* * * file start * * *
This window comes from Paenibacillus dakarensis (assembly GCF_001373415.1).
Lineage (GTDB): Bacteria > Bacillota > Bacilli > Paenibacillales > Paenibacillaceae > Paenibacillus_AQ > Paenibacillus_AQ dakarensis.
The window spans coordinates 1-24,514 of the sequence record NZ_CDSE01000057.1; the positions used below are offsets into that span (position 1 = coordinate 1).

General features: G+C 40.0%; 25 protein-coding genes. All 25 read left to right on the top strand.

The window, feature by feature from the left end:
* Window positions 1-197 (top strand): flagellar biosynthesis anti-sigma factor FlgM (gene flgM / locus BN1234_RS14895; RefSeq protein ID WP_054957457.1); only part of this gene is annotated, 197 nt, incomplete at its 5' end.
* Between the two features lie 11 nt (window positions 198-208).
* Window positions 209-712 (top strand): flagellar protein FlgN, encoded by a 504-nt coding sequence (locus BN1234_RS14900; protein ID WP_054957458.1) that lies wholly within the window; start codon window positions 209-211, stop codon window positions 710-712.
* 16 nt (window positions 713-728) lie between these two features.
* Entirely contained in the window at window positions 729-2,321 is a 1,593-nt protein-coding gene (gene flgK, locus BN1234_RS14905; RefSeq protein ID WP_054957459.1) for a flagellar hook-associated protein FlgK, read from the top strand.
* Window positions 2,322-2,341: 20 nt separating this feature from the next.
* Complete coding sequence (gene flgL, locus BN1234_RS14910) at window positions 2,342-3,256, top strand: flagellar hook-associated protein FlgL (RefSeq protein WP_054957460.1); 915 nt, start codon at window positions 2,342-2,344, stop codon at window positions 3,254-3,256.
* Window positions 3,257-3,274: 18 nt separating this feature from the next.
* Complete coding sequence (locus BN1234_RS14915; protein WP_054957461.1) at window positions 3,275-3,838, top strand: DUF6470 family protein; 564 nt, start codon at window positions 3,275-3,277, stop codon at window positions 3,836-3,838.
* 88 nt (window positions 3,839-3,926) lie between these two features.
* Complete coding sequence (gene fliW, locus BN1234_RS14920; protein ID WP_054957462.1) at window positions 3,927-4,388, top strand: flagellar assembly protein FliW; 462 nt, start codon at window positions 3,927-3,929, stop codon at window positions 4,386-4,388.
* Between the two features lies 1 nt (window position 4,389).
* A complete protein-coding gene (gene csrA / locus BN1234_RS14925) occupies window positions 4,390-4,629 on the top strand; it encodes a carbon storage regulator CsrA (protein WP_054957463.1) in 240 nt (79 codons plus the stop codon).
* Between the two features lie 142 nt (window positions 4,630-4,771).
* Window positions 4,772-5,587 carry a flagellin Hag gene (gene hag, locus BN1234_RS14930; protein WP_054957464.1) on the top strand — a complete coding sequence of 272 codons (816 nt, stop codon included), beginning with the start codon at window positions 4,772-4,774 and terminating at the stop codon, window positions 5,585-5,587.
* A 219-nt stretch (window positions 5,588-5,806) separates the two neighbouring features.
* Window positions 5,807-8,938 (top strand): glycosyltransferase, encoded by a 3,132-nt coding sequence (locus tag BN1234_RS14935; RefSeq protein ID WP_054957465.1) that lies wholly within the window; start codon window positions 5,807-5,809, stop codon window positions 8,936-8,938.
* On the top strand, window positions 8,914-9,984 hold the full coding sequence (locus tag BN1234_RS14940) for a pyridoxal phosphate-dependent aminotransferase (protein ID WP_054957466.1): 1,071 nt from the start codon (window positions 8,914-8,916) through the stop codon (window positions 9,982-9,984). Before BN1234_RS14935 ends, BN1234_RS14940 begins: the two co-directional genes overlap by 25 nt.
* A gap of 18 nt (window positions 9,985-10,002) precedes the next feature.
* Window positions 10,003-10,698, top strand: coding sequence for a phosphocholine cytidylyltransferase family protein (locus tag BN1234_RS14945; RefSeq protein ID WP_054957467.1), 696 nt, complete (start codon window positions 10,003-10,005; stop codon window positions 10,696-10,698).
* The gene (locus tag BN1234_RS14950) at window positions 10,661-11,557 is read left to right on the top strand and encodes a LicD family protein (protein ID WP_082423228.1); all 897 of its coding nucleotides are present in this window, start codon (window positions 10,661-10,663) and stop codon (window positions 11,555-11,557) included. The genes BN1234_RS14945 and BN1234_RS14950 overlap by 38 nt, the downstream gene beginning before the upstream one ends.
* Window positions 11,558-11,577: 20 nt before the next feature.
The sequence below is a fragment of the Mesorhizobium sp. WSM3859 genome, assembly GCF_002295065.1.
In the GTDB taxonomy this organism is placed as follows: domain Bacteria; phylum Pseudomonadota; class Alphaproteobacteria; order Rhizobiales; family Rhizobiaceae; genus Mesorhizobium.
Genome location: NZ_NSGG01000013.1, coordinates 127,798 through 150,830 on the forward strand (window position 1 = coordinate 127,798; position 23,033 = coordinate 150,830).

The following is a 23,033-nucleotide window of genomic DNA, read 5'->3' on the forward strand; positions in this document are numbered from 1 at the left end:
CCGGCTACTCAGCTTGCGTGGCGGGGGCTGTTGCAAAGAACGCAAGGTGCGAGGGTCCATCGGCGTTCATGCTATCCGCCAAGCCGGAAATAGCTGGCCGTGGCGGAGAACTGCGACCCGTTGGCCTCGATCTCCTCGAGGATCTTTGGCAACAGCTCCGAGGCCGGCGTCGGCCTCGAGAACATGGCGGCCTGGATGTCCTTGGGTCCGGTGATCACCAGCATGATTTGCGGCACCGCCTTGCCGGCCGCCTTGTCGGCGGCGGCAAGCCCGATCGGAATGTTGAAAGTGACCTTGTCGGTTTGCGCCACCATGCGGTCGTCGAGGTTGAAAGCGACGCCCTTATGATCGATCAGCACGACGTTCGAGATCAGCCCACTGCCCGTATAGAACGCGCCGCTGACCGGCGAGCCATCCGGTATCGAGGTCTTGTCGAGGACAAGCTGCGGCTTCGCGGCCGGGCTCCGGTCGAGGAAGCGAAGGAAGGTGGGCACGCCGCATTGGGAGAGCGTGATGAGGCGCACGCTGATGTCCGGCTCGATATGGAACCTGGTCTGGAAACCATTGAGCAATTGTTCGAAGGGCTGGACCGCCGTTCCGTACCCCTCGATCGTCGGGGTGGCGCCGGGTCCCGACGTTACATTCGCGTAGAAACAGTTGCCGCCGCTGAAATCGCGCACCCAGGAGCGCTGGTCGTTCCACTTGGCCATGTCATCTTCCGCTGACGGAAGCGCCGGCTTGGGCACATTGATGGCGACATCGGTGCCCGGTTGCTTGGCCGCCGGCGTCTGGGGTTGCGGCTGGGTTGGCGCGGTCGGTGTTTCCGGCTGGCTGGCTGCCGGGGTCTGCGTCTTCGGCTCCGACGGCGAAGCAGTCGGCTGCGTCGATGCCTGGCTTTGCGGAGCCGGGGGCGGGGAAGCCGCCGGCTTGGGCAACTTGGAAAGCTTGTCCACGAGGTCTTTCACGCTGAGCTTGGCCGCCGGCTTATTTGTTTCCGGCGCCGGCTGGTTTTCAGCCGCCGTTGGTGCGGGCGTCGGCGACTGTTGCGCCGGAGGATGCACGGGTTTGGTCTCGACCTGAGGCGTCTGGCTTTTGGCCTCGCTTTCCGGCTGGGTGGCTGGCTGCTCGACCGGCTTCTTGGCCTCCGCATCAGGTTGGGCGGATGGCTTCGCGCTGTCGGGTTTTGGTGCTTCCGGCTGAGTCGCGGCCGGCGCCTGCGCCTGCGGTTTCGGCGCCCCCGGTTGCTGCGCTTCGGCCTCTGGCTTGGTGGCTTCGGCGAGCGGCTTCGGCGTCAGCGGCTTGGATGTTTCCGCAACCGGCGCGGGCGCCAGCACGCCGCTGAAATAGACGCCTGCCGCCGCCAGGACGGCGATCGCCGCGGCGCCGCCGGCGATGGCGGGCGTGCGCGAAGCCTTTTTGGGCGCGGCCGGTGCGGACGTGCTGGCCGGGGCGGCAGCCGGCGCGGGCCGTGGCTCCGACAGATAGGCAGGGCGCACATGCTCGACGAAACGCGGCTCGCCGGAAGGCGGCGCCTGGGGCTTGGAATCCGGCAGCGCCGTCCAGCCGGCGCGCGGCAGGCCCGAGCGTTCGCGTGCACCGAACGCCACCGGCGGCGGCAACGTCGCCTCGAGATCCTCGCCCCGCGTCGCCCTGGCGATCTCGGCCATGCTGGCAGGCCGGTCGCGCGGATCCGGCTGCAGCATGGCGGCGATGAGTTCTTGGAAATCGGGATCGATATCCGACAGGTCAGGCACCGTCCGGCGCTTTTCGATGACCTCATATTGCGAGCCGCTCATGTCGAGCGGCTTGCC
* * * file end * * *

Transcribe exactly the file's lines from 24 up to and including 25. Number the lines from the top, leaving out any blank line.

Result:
* A gap of 18 nt (window positions 9,985-10,002) precedes the next feature.
* Window positions 10,003-10,698, top strand: coding sequence for a phosphocholine cytidylyltransferase family protein (locus tag BN1234_RS14945; RefSeq protein ID WP_054957467.1), 696 nt, complete (start codon window positions 10,003-10,005; stop codon window positions 10,696-10,698).